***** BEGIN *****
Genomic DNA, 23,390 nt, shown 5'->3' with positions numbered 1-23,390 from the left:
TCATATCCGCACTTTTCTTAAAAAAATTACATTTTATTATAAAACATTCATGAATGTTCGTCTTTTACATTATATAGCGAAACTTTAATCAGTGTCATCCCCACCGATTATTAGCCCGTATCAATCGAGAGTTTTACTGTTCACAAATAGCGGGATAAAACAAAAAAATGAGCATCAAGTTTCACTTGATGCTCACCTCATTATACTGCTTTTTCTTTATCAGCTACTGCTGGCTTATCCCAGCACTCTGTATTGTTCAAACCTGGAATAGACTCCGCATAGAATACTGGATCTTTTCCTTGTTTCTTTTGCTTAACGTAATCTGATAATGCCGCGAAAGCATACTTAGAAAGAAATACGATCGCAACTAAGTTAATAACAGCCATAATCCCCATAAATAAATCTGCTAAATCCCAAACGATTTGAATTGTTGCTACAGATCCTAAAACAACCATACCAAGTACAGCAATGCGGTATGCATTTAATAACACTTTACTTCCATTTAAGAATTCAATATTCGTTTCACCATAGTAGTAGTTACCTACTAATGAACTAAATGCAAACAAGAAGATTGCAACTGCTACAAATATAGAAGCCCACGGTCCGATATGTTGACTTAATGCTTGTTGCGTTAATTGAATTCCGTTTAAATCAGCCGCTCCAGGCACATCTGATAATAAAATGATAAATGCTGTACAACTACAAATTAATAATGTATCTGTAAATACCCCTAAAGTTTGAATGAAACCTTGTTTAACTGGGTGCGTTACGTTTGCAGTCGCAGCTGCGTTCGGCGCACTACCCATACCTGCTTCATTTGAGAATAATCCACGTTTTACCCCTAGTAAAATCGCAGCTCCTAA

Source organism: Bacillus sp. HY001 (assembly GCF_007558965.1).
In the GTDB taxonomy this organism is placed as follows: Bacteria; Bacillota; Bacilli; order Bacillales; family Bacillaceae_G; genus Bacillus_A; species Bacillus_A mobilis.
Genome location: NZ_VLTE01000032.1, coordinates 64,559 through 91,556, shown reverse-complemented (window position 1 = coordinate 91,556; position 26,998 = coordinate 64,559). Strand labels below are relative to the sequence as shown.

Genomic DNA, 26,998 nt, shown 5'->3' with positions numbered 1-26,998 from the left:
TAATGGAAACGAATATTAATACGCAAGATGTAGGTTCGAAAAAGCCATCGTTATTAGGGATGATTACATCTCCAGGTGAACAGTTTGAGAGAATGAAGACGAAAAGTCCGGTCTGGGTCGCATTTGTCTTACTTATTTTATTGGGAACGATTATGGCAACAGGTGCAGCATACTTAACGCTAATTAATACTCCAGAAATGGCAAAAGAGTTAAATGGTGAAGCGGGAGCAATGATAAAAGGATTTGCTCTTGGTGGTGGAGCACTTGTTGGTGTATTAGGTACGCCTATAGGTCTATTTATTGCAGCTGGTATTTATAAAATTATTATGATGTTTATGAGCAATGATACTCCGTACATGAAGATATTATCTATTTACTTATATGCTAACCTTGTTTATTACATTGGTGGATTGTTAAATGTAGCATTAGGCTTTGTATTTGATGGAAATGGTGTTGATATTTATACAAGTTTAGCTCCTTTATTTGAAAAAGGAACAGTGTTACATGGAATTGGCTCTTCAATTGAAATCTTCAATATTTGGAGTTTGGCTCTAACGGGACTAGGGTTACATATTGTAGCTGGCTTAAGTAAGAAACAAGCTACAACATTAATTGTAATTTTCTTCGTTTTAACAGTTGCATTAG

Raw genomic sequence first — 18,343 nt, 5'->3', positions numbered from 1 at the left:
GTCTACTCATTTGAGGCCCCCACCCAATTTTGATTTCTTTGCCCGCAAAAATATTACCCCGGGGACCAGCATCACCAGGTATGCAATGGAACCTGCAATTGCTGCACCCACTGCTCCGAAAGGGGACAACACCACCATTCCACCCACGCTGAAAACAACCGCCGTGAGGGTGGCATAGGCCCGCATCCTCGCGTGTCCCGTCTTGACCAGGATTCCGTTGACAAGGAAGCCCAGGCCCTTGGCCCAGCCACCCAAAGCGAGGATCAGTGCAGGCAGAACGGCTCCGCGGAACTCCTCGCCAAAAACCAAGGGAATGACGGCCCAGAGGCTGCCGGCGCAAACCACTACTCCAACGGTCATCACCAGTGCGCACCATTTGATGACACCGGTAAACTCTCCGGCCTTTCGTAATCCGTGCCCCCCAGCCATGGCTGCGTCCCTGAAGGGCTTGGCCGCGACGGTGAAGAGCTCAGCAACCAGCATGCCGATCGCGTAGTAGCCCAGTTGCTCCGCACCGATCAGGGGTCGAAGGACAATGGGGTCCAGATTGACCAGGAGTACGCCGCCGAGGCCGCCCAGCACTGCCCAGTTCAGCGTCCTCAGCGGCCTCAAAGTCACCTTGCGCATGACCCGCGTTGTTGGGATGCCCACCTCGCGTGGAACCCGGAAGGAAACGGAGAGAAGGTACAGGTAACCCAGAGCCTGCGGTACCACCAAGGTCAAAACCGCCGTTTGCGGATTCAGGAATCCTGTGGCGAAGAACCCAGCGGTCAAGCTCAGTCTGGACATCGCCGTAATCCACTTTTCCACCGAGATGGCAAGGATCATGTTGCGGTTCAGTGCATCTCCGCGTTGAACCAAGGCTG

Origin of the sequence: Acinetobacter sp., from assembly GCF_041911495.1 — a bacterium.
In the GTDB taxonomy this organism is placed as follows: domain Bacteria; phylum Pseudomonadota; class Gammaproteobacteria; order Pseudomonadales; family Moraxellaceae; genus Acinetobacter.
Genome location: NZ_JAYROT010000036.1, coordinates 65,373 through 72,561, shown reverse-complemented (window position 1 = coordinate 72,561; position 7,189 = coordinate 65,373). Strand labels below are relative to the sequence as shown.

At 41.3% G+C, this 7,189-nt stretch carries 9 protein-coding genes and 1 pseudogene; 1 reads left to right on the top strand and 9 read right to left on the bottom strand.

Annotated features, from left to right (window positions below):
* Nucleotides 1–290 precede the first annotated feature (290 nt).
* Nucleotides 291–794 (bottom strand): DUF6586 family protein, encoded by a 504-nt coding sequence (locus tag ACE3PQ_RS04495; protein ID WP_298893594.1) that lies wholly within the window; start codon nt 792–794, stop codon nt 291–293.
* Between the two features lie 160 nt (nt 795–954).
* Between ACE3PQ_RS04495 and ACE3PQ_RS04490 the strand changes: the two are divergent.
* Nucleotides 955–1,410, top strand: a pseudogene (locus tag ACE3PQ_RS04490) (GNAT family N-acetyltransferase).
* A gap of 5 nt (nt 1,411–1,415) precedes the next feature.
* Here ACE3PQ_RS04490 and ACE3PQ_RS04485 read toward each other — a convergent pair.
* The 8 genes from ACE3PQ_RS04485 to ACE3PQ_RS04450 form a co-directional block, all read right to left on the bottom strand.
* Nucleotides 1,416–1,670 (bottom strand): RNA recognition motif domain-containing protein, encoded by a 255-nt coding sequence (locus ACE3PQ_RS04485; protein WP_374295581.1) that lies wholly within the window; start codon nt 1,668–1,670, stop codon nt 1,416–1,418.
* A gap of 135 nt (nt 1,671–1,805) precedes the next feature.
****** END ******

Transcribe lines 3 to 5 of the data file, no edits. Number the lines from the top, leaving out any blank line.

Source organism: Bacillus sp. HY001 (assembly GCF_007558965.1).
In the GTDB taxonomy this organism is placed as follows: Bacteria; Bacillota; Bacilli; order Bacillales; family Bacillaceae_G; genus Bacillus_A; species Bacillus_A mobilis.
Genome location: NZ_VLTE01000032.1, coordinates 64,559 through 91,556, shown reverse-complemented (window position 1 = coordinate 91,556; position 26,998 = coordinate 64,559). Strand labels below are relative to the sequence as shown.